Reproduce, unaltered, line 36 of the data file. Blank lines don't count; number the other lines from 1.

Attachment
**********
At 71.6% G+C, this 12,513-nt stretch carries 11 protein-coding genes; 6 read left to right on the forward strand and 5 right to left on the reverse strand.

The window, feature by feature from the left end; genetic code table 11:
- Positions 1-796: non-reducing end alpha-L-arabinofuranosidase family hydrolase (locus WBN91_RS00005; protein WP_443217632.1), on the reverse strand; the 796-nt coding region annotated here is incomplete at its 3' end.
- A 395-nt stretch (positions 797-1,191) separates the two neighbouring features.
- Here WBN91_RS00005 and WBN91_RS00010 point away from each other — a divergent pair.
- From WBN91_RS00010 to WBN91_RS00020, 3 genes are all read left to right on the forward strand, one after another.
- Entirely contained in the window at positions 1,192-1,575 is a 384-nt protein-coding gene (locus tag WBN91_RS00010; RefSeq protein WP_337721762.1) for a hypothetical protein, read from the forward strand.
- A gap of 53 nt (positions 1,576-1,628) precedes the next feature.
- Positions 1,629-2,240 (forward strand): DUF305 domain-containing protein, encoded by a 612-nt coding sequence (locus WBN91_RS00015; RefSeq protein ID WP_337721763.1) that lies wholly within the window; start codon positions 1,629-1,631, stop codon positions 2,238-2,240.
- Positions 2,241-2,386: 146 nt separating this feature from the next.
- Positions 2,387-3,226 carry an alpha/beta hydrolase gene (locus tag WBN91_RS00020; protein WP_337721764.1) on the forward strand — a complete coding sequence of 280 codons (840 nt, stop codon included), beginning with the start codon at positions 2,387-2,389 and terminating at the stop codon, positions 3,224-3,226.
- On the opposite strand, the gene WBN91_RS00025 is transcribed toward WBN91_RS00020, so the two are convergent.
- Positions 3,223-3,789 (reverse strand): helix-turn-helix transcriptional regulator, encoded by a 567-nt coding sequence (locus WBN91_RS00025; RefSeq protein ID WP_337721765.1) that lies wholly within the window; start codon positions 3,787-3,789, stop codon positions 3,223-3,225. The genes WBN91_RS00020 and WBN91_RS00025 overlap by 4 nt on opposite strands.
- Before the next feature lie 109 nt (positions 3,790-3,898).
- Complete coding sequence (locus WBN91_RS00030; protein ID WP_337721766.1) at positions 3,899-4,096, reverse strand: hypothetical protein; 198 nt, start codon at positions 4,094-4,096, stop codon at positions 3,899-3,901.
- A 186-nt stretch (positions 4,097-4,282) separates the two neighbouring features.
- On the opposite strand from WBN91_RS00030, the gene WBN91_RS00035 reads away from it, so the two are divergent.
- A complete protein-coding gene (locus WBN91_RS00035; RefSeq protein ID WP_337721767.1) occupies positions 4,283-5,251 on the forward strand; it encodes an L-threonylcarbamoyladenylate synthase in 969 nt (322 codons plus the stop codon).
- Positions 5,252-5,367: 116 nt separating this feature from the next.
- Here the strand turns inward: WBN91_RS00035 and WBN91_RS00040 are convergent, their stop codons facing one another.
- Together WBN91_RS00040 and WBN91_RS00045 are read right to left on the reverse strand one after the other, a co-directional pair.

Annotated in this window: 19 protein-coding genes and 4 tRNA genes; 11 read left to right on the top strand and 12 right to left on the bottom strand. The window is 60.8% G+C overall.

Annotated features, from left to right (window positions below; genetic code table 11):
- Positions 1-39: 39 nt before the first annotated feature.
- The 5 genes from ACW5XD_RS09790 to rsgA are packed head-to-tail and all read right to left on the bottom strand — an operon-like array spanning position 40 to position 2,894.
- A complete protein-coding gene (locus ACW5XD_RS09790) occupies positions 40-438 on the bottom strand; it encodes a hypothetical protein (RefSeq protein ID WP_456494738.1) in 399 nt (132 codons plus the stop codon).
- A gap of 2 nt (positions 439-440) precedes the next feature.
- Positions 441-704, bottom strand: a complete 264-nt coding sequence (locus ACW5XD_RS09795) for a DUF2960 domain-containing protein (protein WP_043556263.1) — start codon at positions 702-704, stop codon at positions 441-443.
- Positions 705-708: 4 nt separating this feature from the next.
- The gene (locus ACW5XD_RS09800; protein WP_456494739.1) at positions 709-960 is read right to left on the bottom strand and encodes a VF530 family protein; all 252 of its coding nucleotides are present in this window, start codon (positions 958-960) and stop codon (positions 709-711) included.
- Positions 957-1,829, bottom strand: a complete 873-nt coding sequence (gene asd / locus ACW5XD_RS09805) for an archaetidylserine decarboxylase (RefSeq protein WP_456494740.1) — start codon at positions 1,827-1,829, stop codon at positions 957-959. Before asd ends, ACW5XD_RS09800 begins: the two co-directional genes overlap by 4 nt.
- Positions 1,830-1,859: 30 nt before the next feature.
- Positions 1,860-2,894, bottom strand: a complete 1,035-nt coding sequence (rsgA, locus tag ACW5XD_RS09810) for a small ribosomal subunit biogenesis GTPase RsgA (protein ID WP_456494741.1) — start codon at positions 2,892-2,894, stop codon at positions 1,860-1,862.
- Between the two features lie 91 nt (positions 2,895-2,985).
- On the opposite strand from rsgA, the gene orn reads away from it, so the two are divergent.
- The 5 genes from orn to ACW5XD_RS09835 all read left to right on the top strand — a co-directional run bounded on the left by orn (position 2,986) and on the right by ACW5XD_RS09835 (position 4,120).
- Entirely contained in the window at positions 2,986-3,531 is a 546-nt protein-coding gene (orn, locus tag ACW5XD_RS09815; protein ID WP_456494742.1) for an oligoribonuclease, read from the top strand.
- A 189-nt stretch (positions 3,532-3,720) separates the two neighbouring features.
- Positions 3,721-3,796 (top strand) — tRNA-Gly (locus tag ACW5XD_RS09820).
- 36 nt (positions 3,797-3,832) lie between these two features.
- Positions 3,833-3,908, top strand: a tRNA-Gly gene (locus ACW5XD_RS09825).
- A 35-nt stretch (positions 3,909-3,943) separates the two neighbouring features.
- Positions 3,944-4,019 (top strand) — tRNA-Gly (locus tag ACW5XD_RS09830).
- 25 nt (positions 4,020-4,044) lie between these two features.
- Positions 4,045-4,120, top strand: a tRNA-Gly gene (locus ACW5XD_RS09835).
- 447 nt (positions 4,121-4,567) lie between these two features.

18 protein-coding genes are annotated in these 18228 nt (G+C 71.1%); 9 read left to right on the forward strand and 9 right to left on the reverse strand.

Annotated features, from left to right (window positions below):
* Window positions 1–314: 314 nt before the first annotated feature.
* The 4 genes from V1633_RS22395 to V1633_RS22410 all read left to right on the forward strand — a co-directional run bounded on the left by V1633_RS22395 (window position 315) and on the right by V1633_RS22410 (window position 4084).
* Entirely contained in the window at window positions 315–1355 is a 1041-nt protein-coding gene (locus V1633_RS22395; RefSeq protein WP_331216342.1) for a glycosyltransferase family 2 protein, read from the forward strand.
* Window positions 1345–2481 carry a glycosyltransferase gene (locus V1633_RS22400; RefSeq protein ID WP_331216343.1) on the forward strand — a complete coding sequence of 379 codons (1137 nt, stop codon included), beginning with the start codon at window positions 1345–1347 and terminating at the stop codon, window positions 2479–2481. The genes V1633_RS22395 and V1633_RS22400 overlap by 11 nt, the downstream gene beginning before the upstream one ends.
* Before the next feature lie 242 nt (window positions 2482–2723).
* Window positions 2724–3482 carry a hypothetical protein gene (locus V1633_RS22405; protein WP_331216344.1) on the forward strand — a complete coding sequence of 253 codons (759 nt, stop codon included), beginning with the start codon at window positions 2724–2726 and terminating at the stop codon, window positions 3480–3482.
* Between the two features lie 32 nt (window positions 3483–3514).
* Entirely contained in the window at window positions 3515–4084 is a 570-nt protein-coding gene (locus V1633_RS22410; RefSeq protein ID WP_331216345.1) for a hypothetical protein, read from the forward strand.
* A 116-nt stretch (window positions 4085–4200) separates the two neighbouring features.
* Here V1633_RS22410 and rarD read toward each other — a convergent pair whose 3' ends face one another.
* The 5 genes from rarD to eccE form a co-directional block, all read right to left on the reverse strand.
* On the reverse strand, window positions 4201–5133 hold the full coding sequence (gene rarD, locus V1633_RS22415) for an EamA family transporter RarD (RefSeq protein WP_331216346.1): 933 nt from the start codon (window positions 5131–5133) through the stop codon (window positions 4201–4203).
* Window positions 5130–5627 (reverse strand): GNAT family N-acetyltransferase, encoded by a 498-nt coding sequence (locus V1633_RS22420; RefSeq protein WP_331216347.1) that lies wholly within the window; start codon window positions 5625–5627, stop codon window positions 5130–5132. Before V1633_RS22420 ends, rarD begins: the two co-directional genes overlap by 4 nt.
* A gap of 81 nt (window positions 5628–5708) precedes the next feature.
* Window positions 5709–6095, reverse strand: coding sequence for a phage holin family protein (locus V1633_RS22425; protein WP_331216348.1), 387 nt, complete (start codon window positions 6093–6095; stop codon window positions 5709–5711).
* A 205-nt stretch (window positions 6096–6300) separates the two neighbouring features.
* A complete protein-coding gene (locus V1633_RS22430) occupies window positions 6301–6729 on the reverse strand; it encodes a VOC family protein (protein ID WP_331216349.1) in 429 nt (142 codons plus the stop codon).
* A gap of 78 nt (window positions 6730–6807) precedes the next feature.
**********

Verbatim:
- The 5 genes from orn to ACW5XD_RS09835 all read left to right on the top strand — a co-directional run bounded on the left by orn (position 2,986) and on the right by ACW5XD_RS09835 (position 4,120).